Blackley goes against Cliff "I'm White?" Lee tomorrow at 7:05 PT. A surgical procedure may keep me from posting for a few days (we'll have to see how I'm feeling), but I'm sure that Trent and Devin will be able to pick up the slack if need be.

    Thursday, July 15, 2004

    Minor League Wrap-Up:

    The International League beat the Pacific Coast League in the AAA All-Star game, 4-3. With George Sherill and Bucky Jacobsen being called up to Seattle today, both were absent from today's game. However, Scott Atchison wasn't absent and he's probably regretting showing up. For most of his appearance he was dominate, sitting down five batters in a row. All Atchison had to do was retire Andy Phillips and the game would have ended in a Bud Selig-like tie. Unfortunately for Atchison, he hung one and Phillips made him pay for it driving it to deep left-center. IL wins 4-3, shut off the lights.

    Atchison and Tacoma will get back to work tomorrow against Fresno.

    San Antonio pelted Round Rock, 7-4. Fifteen hits behind a relatively solid Juan Done start (if you ignore the fact that he gave up THREE bombs) and the Missions came out victorious. Five San Antonio batters had multi-hit games as Shin-soo Choo and Hunter Brown collected three a piece. Notables:

    Juan Done: 6.2 IP, 6 H, 4 ER, 0 BB, 5 K, 3 HR.
    Dustin Delucchi: 1-4, 1 R, 1 BB.
    Hunter Brown: 3-4, 1 RBI.
    Shin-soo Choo: 3-5, 1 2B, 2 R, 1 RBI.
    Ryan Christianson: 2-4, 1 double.
    Michael Morse: 2-4, 2 RBI.
    T.J. Bohn: 2-4, 2 RBI.

    Lake Elsinore got by Inland Empire, 5-3. Bobby Livingston wasn't as sharp as we have seen him this season as he went six innings giving up five runs on seven hits while only striking out one batter. The 66'er offense was again pretty bland with Gary Harris stealing the show with his game leadoff homer. Interesting lineup for Inland Empire this evening. Notables:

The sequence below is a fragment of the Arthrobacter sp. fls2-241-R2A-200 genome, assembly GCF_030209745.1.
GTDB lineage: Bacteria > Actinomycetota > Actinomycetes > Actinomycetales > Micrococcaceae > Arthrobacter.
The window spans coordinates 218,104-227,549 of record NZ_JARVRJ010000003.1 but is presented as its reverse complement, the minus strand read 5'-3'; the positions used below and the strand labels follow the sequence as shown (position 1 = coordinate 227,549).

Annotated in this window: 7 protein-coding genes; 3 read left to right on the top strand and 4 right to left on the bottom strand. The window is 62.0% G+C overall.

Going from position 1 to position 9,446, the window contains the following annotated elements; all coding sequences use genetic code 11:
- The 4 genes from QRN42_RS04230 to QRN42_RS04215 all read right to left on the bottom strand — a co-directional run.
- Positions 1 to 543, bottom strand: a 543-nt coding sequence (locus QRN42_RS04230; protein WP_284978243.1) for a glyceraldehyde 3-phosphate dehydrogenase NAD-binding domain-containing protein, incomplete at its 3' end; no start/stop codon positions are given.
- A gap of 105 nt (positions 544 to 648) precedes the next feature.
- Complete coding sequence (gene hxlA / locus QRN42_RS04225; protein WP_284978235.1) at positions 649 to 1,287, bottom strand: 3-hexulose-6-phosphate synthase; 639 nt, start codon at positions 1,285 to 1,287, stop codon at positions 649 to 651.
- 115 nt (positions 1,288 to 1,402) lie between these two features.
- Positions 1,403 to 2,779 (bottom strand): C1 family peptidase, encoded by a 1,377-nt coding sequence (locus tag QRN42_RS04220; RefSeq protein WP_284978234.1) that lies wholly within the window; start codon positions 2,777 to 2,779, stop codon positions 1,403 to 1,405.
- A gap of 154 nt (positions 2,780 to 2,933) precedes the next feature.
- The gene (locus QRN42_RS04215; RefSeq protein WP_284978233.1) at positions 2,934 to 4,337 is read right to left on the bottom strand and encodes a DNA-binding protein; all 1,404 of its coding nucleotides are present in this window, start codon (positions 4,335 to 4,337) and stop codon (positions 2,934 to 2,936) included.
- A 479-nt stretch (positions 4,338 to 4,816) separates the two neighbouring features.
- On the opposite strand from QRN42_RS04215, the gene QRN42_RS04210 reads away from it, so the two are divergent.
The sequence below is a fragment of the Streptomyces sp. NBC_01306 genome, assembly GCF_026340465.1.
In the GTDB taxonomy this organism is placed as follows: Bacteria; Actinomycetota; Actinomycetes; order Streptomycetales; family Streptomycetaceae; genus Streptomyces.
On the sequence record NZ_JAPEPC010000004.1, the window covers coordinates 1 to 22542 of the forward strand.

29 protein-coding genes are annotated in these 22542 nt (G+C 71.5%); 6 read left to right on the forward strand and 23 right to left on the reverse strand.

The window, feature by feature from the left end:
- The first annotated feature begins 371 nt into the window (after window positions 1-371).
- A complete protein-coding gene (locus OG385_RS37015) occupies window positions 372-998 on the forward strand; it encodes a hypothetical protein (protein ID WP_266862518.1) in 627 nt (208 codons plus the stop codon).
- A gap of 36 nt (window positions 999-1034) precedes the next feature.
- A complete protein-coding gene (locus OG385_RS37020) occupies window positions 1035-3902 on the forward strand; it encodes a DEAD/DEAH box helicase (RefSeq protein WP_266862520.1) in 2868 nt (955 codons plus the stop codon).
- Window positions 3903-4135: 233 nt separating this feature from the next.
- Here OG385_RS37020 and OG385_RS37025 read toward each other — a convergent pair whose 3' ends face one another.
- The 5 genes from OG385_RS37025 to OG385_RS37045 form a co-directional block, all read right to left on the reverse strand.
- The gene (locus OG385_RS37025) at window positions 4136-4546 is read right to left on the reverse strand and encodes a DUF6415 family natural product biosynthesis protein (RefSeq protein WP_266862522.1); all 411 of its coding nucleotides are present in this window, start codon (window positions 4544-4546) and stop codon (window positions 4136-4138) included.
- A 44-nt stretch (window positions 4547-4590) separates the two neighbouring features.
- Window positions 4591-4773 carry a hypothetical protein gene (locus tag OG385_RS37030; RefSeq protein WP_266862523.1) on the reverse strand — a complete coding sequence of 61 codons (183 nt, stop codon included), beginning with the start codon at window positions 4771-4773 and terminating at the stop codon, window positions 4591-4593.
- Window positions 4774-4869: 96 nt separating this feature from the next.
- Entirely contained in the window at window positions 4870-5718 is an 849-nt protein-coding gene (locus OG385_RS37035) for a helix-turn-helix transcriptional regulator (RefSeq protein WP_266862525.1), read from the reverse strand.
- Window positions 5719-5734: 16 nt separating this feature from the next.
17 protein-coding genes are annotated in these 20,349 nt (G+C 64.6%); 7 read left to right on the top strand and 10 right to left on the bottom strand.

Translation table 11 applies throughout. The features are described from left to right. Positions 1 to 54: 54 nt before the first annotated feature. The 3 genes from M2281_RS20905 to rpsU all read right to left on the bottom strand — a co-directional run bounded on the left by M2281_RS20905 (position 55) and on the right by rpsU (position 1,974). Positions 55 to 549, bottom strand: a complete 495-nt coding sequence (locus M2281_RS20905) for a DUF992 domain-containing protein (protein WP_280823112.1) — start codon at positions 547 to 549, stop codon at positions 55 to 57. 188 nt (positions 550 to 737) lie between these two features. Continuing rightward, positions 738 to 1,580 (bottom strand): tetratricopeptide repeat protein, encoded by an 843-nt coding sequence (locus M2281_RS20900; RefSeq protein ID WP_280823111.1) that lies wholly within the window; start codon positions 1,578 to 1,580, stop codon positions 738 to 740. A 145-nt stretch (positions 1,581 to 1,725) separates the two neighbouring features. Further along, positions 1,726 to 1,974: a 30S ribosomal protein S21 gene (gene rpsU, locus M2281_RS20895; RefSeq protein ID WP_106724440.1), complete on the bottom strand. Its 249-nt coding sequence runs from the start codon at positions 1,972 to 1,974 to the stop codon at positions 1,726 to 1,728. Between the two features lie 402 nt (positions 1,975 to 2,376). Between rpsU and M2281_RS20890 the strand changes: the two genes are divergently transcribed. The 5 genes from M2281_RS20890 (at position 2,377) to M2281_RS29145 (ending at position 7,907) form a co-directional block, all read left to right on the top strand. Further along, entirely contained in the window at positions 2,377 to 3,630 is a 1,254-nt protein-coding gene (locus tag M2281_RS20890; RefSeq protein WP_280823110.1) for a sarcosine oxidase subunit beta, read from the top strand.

Bobby Livingston: 6.0 IP, 7 H, 5 ER, 3 BB, 1 K, 1 HR.
    Gary Harris: 1-4, 1 homer.
    Juan Gonzalez: 0-3.
    Jesus Guzman: 1-3.
    Jon Nelson: 2-4, 1 RBI.
    Josh Ellison: 1-4.
    Brian Lentz: 1-4, 1 double.
    Michael Garciaparra: 0-3. (Currently hitting .138/.202/.184 with five errors in 26 games. That's production!)

    Cedar Rapids beat Wisconsin, 5-1. Michael Moorhead was a bit battered for his six innings of work giving up four runs on eight hits. The Rattler offense couldn't come to the rescue as they decided to suck instead. Notables:

    Michael Moorhead: 6.0 IP, 8 H, 4 ER, 2 BB, 4 K.
    Josh Womack: 0-2, 2 BB.
    Nick Orlandos: 1-4.
    Adam Jones: 0-4.
    Bryan LaHair: 0-4.
    Eric Blakeley: 3-4, 2 doubles.
    Wladimir Balentien: 0-3.
    Justin Ruchti: 0-3.

    Everett held on to beat Yakima, 6-5. Like every other M's minor league pitcher this evening, Aaron Jensen really wasn't too sharp. Not to worry, the Aquasox employ Asdrubal Cabrera who's timely and powerful hitting bailed Jensen and reliever Cibney Bello out. Notables:

    Aaron Jensen: 5.0 IP, 6 H, 4 ER, 3 BB, 5 K, 2 HR.
    Oswaldo Navarro: 0-3.
    Asdrubal Cabrera: 3-4, 1 2B, 1 HR, 3 RBI, 2 R.
    Miguel Olivo: 0-4, 2 K.
    Mike Wilson: 2-4, 1 double.
    Casey Craig: 1-3, 1 BB, 1 RBI.
    Regarding the Olerud DFA, Jeff mentioned that this would give him a chance to latch on with someone like Boston and have a shot at the postseason this year.

    I find this to be pretty hypocritical from Olerud's side. He wouldn't approve a trade to San Francisco yet would have no qualm about signing across the country? The reason I say this is because it's an almost certainty that Bavasi would have been able to work something out with Epstein to get Olerud in Boston, the only reason this didn't happen is because Olerud threatened to hex it.